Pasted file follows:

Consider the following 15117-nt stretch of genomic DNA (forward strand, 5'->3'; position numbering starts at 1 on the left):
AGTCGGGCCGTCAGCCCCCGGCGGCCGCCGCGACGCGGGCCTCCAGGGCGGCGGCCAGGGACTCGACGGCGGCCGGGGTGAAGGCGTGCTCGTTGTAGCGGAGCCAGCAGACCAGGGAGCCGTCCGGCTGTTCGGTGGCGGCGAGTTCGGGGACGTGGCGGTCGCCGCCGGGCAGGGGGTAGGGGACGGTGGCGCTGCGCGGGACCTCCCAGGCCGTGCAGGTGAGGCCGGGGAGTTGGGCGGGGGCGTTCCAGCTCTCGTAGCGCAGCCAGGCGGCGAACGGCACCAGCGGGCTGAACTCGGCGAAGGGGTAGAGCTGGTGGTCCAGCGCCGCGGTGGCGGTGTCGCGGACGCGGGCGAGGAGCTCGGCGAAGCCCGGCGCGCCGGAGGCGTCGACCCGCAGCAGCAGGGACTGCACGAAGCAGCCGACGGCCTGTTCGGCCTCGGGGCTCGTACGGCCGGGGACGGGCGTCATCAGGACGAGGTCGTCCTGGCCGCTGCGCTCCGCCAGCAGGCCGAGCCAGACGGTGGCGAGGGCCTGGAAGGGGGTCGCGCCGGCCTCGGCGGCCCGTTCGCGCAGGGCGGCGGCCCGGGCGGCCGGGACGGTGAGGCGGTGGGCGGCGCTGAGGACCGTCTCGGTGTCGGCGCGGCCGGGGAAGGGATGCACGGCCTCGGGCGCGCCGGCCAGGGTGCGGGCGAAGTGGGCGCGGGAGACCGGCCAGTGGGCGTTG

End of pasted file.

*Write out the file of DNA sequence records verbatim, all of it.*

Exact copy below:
Consider the following 15117-nt stretch of genomic DNA (forward strand, 5'->3'; position numbering starts at 1 on the left):
AGTCGGGCCGTCAGCCCCCGGCGGCCGCCGCGACGCGGGCCTCCAGGGCGGCGGCCAGGGACTCGACGGCGGCCGGGGTGAAGGCGTGCTCGTTGTAGCGGAGCCAGCAGACCAGGGAGCCGTCCGGCTGTTCGGTGGCGGCGAGTTCGGGGACGTGGCGGTCGCCGCCGGGCAGGGGGTAGGGGACGGTGGCGCTGCGCGGGACCTCCCAGGCCGTGCAGGTGAGGCCGGGGAGTTGGGCGGGGGCGTTCCAGCTCTCGTAGCGCAGCCAGGCGGCGAACGGCACCAGCGGGCTGAACTCGGCGAAGGGGTAGAGCTGGTGGTCCAGCGCCGCGGTGGCGGTGTCGCGGACGCGGGCGAGGAGCTCGGCGAAGCCCGGCGCGCCGGAGGCGTCGACCCGCAGCAGCAGGGACTGCACGAAGCAGCCGACGGCCTGTTCGGCCTCGGGGCTCGTACGGCCGGGGACGGGCGTCATCAGGACGAGGTCGTCCTGGCCGCTGCGCTCCGCCAGCAGGCCGAGCCAGACGGTGGCGAGGGCCTGGAAGGGGGTCGCGCCGGCCTCGGCGGCCCGTTCGCGCAGGGCGGCGGCCCGGGCGGCCGGGACGGTGAGGCGGTGGGCGGCGCTGAGGACCGTCTCGGTGTCGGCGCGGCCGGGGAAGGGATGCACGGCCTCGGGCGCGCCGGCCAGGGTGCGGGCGAAGTGGGCGCGGGAGACCGGCCAGTGGGCGTTG